UK food prices may rise post-Brexit amid government plans to restrict EU workers

Suban Abdulla
·3 min read
Cropped shot of young Asian woman shopping for fresh organic groceries in supermarket. She is shopping with a cotton mesh eco bag and carries a variety of fruits and vegetables. Zero waste concept
After the transition period on 31 December, visas will be issued under a pilot scheme for seasonal agricultural workers. Photo: Getty

UK food prices could go up post-Brexit due to government plans to restrict UK producers’ access to European Union (EU) workers.

Ministers on the Environment, Food and Rural Affairs (EFRA) committee have urged the UK government to intervene to prevent Brexit driving up food prices up as foreign workers leave Britain.

EU nationals account for the majority of workers in key sectors including meat processing and picking crops, the EFRA’s report said.

Freedom of movement — which allows EU nationals to enter and leave a country for work and other purposes without a visa — will come to an end in the UK as exits the EU on 31 December.

Neil Parish, the chair of the committee, warned that with freedom of movement for EU citizens due to end the government was “effectively turning off the tap for employers, without giving them time to adapt.”

Parish said that as a result, many businesses face a “cliff-edge,” with no clear plan about how to move forwards.

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He added: “If British farmers and food producers can’t get the workers they need, we all risk higher food prices or more cheap imports produced to standards we wouldn’t tolerate here.”

After the transition period on 31 December, visas will be issued under a pilot scheme for seasonal agricultural workers.

EFRA’s report report urges ministers to immediately confirm the number of visas that will be issued next year under the Seasonal Workers Pilot, so farmers know whether or not they will have the staff needed to harvest their crops.

With COVID-19 and the end of the Brexit transition period, MPs said the cap should be high enough to ensure farmers will not struggle to recruit staff.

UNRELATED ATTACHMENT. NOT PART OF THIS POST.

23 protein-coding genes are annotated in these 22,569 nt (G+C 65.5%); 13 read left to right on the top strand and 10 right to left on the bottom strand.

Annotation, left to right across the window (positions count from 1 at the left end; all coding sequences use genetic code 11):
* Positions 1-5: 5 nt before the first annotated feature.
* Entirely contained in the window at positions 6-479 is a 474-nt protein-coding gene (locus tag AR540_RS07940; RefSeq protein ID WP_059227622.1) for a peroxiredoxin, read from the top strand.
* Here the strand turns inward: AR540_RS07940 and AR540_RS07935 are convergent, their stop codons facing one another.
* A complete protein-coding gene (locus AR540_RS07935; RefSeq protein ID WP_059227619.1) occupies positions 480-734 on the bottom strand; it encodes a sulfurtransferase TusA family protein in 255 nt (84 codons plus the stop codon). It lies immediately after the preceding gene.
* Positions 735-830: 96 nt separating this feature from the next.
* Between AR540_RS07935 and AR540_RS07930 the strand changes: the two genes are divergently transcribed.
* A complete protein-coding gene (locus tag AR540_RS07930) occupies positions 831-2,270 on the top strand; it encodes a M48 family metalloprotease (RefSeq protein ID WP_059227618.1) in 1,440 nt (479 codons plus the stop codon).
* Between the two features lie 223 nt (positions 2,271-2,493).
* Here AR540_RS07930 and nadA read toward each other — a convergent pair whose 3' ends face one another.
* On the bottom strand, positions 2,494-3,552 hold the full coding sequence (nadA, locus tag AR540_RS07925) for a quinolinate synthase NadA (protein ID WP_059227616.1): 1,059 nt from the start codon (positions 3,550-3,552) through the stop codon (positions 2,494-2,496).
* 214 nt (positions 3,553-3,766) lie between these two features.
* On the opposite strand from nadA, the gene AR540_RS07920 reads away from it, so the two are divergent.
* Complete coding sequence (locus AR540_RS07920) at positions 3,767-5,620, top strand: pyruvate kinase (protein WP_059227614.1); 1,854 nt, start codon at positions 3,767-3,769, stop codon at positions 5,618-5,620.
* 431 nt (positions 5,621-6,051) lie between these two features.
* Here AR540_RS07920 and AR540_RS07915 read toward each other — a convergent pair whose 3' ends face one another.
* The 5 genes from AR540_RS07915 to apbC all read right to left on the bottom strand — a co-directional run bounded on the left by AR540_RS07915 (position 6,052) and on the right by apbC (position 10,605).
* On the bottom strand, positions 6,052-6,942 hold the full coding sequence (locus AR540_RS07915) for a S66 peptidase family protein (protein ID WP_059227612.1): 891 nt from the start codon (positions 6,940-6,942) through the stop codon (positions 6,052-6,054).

The number of foreign workers allowed in the UK to pick fruit and vegetables, could treble amid fears over rotting harvests. An expected 30,000 temporary staff will be given permits in 2021, up from 10,000 in 2020.

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Additionally, the report also calls on the government to follow the advice of its own advisers and place critical roles such as butchers, meat hygiene inspectors and veterinary nurses on the Shortage Occupation List.

It comes amid ongoing negotiations between France and Britain to re-open the borders, amid continued lorry tailbacks and fears of disruption to food and medicine supplies from France’s blockade.

On Sunday and Monday several countries across the globe closed their borders on UK travellers and imposed stricter quarantine measures after a new, fast-spreading variant of the COVID-19 virus was found in Britain.

The French blockade is the most significant for UK trade with EU. According to a 2018 report by think tank Policy Exchange, around 75% of dry cargo by value in Britain is handled by just seven ports, the largest being Southampton, Felixstowe and Dover, making it the UK's third largest port by value.

Meanwhile, on Monday, UK prime minister Boris Johnson said that Britain should not be concerned about food and medicine shortages ahead of the Christmas period, after supermarkets and trade bodies sounded the alarm.

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